Friday, November 21, 2008

Installing Archiva

Archiva is an open-source proxy for Maven. It allows you to create an internal repository for your company that you can back up or check in, and makes downloads of dependencies much faster. This is how I installed it.

As of the time of writing, the current version is 1.1.3. Using a browser, I first downloaded the WAR distribution to a CentOS box. I tried to deploy it in tomcat 6.0.18, first running under the default version of java, which was 5, then under java 1.6.0_10. Unfortunately, despite following all the tomcat-specific instructions, it wouldn't run, so I downloaded the standalone distribution instead.

I couldn't run the standalone distribution either, until I installed java 6. To uninstall the default jdk:

$ yum remove java

I downloaded and ran jdk-6u10-linux-i586-rpm.bin from This installs Java 6.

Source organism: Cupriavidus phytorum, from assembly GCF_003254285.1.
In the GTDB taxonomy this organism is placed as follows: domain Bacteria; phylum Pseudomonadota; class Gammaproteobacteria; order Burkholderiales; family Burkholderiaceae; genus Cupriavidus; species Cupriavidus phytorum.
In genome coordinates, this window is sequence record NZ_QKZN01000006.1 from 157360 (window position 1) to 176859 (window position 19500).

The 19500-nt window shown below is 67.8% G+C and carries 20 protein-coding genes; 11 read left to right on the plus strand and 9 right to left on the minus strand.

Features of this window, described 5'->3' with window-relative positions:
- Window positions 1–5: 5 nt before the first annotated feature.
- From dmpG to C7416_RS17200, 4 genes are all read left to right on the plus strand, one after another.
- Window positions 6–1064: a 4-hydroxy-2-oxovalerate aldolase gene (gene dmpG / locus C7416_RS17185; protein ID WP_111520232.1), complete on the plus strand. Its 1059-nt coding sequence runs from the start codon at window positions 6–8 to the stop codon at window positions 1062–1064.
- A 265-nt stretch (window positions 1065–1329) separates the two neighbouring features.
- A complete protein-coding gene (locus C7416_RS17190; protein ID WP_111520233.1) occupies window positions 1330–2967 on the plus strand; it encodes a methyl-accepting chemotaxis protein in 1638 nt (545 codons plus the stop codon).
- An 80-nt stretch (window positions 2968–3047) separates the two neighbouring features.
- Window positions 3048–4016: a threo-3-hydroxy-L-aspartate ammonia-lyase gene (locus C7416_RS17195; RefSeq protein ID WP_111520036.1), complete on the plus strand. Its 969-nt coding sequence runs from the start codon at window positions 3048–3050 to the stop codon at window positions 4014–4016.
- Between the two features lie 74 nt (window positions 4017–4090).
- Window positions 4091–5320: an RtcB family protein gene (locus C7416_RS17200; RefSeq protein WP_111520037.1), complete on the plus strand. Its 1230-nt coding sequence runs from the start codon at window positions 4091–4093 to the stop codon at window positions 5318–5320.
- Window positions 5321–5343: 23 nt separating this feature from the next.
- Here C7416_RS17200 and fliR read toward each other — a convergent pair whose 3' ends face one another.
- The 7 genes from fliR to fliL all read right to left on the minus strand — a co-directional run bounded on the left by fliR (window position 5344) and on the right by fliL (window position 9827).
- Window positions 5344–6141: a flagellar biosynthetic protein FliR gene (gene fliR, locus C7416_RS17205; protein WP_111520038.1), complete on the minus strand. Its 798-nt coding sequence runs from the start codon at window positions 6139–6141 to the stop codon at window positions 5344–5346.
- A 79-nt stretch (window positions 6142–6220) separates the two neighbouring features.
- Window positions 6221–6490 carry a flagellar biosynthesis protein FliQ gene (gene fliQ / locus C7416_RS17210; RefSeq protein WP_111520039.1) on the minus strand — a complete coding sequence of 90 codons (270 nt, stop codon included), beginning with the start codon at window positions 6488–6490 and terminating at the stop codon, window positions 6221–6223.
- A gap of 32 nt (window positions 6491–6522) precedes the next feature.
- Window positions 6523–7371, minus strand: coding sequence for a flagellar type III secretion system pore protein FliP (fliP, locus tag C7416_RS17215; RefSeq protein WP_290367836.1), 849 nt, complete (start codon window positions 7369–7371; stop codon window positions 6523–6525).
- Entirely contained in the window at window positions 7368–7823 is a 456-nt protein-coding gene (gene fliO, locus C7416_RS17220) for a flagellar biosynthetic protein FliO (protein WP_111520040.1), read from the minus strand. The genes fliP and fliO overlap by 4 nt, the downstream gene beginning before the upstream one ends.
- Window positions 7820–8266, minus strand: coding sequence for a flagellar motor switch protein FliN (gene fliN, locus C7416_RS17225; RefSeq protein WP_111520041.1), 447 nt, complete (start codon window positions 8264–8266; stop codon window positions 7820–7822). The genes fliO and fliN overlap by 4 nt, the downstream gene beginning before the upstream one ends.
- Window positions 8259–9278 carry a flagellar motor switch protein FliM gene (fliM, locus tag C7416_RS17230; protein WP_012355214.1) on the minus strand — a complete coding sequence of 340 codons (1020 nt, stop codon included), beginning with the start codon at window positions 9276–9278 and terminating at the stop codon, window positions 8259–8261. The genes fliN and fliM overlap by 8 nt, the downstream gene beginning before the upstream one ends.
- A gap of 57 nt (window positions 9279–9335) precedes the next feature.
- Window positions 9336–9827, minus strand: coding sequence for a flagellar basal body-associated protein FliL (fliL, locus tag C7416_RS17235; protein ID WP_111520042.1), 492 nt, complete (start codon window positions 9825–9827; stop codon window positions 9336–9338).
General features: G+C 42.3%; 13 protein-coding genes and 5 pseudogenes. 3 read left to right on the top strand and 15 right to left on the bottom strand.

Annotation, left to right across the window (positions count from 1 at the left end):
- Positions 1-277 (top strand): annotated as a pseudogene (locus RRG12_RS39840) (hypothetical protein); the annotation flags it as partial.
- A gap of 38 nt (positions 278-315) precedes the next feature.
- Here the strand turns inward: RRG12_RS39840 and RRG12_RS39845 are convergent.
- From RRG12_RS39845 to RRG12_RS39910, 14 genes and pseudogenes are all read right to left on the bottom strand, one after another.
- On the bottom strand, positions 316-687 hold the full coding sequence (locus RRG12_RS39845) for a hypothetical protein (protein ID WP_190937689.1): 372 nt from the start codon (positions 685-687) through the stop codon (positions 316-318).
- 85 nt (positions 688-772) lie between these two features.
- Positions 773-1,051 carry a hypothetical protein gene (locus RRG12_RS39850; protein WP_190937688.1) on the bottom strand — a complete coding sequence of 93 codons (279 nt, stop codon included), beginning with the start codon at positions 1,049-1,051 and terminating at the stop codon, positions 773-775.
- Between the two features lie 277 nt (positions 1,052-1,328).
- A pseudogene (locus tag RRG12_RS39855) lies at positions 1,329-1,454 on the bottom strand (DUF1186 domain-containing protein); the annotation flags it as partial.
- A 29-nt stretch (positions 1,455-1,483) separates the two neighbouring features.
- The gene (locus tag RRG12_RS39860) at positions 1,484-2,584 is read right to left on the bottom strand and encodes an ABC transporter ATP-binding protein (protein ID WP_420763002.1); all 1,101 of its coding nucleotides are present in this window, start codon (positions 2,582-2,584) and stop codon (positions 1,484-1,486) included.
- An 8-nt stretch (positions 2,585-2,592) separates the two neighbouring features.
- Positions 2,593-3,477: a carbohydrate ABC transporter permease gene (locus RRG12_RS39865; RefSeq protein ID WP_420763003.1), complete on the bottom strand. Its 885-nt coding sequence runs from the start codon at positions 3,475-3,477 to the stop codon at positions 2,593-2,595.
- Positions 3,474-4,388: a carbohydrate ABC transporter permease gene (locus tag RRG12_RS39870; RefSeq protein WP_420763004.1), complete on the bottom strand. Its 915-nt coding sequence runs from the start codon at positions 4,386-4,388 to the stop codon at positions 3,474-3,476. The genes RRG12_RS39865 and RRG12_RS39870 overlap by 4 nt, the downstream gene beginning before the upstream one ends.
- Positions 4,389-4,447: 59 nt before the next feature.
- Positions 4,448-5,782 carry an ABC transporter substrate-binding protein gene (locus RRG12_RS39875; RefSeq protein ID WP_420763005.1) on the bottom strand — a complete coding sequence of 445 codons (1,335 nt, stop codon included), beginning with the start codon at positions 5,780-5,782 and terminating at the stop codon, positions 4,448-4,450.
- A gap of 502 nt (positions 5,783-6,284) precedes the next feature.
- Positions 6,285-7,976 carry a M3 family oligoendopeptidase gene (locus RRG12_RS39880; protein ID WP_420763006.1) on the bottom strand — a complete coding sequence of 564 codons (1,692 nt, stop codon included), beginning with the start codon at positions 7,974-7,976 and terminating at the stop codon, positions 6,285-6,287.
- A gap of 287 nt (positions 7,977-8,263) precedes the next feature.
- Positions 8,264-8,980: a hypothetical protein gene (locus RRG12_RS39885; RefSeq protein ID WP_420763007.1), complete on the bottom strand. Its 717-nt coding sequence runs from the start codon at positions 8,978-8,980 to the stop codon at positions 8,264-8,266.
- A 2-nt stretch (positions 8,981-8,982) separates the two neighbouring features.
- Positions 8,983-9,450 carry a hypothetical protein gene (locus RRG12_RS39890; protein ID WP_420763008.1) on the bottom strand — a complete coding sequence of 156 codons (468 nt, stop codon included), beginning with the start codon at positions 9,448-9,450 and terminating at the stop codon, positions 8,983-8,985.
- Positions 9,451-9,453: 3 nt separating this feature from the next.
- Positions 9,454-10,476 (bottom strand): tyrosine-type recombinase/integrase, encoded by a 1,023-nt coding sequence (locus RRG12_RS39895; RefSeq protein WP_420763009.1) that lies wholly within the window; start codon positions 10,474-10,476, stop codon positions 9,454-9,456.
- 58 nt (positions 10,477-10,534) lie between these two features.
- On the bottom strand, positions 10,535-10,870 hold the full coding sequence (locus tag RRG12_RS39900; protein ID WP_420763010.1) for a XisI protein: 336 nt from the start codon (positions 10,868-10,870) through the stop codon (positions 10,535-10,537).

Having downloaded (the standalone distribution), I unzipped it to /opt, then ran /opt/apache-archiva-1.1.3/bin/archiva.

In our case, we created the DNS name "repo" for the box. So the app was visible at http://repo:8080/archiva/.

I then needed to point my maven builds at the new repository. On my development machine, I created settings.xml (see below) in <maven home>, which in my case is ~/.m2. This tells maven to use our internal repo as the proxy for all downloaded artifacts (the line <mirrorOf>*</mirrorOf>). This can be changed to limit the set of artifacts for which you want to use archiva.


To prime the archiva repository, I removed everything in my local repository (~/.m2/repository) and did a clean build. Archiva automatically downloads and stores the artifacts in /opt/apache-archiva-1.1.3/data/repositories/internal, which you can back up, or check in, if you are paranoid about such things. You can then browse to see what was downloaded at http://repo:8080/archiva/browse.

I then provided all our developers with the settings.xml file, and I was done. Note: you can forgo settings.xml and instead put the same info in your pom.xml files, but this way the pom.xml files are more portable and isolated from the corporate repository.

1 comment:

Martin Gladdish said...

Thanks, I'd just run across this problem and Archiva's documentation refuses to tell me what version of Java it depends upon.